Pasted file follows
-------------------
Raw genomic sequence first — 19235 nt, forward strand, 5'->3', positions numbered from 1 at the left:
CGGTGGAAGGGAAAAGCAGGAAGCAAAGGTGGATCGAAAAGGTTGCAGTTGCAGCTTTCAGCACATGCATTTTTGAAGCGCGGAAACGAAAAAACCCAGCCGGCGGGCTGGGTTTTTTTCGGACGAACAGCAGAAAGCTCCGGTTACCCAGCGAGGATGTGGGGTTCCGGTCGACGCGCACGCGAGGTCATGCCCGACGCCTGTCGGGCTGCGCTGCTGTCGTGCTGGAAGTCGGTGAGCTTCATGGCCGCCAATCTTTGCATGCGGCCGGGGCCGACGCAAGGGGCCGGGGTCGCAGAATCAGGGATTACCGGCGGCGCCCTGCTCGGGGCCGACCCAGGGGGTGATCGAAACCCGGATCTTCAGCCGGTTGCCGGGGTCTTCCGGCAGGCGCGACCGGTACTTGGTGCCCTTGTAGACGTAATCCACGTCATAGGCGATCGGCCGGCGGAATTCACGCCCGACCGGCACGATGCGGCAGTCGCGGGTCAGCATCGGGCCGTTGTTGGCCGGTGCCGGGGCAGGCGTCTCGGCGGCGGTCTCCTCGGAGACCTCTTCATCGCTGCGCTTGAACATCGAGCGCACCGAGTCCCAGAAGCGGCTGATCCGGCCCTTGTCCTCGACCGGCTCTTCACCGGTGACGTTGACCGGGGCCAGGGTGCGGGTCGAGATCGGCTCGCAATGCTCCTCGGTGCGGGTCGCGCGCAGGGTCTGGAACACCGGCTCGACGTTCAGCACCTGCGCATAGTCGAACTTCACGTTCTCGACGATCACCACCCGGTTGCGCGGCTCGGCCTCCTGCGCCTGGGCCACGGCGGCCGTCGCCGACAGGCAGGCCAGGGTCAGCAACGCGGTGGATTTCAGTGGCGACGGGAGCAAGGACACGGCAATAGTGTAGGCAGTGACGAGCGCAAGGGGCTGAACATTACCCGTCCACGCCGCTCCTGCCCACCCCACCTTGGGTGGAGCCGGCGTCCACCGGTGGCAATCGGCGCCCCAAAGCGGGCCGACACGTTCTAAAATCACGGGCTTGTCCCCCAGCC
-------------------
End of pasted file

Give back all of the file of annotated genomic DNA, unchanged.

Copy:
Raw genomic sequence first — 19235 nt, forward strand, 5'->3', positions numbered from 1 at the left:
CGGTGGAAGGGAAAAGCAGGAAGCAAAGGTGGATCGAAAAGGTTGCAGTTGCAGCTTTCAGCACATGCATTTTTGAAGCGCGGAAACGAAAAAACCCAGCCGGCGGGCTGGGTTTTTTTCGGACGAACAGCAGAAAGCTCCGGTTACCCAGCGAGGATGTGGGGTTCCGGTCGACGCGCACGCGAGGTCATGCCCGACGCCTGTCGGGCTGCGCTGCTGTCGTGCTGGAAGTCGGTGAGCTTCATGGCCGCCAATCTTTGCATGCGGCCGGGGCCGACGCAAGGGGCCGGGGTCGCAGAATCAGGGATTACCGGCGGCGCCCTGCTCGGGGCCGACCCAGGGGGTGATCGAAACCCGGATCTTCAGCCGGTTGCCGGGGTCTTCCGGCAGGCGCGACCGGTACTTGGTGCCCTTGTAGACGTAATCCACGTCATAGGCGATCGGCCGGCGGAATTCACGCCCGACCGGCACGATGCGGCAGTCGCGGGTCAGCATCGGGCCGTTGTTGGCCGGTGCCGGGGCAGGCGTCTCGGCGGCGGTCTCCTCGGAGACCTCTTCATCGCTGCGCTTGAACATCGAGCGCACCGAGTCCCAGAAGCGGCTGATCCGGCCCTTGTCCTCGACCGGCTCTTCACCGGTGACGTTGACCGGGGCCAGGGTGCGGGTCGAGATCGGCTCGCAATGCTCCTCGGTGCGGGTCGCGCGCAGGGTCTGGAACACCGGCTCGACGTTCAGCACCTGCGCATAGTCGAACTTCACGTTCTCGACGATCACCACCCGGTTGCGCGGCTCGGCCTCCTGCGCCTGGGCCACGGCGGCCGTCGCCGACAGGCAGGCCAGGGTCAGCAACGCGGTGGATTTCAGTGGCGACGGGAGCAAGGACACGGCAATAGTGTAGGCAGTGACGAGCGCAAGGGGCTGAACATTACCCGTCCACGCCGCTCCTGCCCACCCCACCTTGGGTGGAGCCGGCGTCCACCGGTGGCAATCGGCGCCCCAAAGCGGGCCGACACGTTCTAAAATCACGGGCTTGTCCCCCAGCC